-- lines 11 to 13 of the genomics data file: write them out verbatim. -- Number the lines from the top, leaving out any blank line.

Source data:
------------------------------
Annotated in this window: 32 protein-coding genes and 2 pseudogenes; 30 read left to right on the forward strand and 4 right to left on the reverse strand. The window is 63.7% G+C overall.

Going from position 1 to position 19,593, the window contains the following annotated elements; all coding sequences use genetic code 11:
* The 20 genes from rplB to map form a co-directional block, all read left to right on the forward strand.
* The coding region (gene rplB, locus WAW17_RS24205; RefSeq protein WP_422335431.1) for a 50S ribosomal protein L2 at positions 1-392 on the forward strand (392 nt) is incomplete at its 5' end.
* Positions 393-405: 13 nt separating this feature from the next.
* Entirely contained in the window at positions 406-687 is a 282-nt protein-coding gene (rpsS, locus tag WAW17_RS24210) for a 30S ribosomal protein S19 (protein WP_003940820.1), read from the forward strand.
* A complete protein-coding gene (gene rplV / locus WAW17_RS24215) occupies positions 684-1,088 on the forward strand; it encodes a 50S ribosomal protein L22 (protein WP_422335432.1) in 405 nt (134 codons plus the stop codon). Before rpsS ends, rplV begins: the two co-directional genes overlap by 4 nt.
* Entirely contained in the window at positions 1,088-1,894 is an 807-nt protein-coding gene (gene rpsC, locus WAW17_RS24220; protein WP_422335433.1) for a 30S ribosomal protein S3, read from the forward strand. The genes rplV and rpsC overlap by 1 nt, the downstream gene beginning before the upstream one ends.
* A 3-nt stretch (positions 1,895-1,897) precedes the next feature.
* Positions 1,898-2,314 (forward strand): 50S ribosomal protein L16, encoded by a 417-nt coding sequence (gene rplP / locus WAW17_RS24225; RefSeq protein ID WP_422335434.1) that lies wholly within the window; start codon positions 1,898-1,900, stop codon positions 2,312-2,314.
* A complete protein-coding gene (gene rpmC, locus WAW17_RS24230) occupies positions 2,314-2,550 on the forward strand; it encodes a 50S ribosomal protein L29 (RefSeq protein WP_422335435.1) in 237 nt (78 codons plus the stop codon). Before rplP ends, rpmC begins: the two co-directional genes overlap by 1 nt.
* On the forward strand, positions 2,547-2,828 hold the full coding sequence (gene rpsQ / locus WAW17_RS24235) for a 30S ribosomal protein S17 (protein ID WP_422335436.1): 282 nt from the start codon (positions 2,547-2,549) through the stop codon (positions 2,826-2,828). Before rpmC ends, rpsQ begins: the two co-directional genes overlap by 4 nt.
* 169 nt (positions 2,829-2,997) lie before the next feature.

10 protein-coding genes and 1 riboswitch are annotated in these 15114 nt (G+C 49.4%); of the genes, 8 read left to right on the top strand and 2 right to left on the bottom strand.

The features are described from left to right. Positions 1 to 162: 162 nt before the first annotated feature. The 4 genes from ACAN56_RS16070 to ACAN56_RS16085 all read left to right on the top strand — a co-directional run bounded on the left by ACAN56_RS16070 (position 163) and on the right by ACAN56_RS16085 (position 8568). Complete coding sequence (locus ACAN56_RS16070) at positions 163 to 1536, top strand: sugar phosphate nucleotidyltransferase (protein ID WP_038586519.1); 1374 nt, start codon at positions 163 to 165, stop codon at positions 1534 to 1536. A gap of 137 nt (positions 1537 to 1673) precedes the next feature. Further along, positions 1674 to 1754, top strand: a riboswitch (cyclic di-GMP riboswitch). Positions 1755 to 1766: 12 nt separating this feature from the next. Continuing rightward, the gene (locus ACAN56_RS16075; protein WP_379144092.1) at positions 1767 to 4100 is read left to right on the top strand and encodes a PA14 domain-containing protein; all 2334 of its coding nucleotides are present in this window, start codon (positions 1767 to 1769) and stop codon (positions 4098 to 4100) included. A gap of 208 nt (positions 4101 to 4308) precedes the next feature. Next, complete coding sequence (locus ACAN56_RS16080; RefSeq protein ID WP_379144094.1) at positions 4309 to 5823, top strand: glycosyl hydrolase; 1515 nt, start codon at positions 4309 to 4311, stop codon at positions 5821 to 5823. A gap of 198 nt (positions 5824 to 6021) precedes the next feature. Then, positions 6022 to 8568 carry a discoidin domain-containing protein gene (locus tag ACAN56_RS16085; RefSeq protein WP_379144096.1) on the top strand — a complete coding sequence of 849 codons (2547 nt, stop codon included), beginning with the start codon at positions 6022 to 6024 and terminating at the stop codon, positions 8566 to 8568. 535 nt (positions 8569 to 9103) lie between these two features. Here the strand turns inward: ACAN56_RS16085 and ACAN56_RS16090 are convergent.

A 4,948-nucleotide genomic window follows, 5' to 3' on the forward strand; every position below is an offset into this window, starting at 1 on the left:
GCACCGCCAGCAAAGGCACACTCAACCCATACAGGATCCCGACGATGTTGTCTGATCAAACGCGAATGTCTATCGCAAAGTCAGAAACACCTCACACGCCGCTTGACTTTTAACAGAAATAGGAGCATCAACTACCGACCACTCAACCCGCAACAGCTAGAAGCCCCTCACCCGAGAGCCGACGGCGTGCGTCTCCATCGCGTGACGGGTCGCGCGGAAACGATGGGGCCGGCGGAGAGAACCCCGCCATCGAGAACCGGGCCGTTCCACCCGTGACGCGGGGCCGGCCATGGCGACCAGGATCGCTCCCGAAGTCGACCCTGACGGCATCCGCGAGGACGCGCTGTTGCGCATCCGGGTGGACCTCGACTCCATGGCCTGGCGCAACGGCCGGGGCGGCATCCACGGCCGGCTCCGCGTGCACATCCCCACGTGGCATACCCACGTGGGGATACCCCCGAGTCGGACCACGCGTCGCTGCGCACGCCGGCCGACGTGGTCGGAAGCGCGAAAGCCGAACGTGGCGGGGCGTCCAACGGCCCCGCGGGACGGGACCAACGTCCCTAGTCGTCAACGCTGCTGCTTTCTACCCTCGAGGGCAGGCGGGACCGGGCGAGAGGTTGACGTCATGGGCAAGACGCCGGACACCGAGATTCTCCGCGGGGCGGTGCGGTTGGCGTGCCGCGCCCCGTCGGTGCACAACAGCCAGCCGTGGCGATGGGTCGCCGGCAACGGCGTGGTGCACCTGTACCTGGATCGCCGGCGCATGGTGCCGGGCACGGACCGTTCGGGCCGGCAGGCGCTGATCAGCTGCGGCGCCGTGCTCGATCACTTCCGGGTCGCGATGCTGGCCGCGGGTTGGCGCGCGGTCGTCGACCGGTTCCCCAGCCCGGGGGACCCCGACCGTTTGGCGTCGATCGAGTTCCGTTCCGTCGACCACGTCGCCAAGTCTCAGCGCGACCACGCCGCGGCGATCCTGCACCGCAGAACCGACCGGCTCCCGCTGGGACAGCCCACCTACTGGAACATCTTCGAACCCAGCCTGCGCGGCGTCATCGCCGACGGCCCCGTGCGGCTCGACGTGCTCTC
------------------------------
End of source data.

* A complete protein-coding gene (gene rpmC, locus WAW17_RS24230) occupies positions 2,314-2,550 on the forward strand; it encodes a 50S ribosomal protein L29 (RefSeq protein WP_422335435.1) in 237 nt (78 codons plus the stop codon). Before rplP ends, rpmC begins: the two co-directional genes overlap by 1 nt.
* On the forward strand, positions 2,547-2,828 hold the full coding sequence (gene rpsQ / locus WAW17_RS24235) for a 30S ribosomal protein S17 (protein ID WP_422335436.1): 282 nt from the start codon (positions 2,547-2,549) through the stop codon (positions 2,826-2,828). Before rpmC ends, rpsQ begins: the two co-directional genes overlap by 4 nt.
* 169 nt (positions 2,829-2,997) lie before the next feature.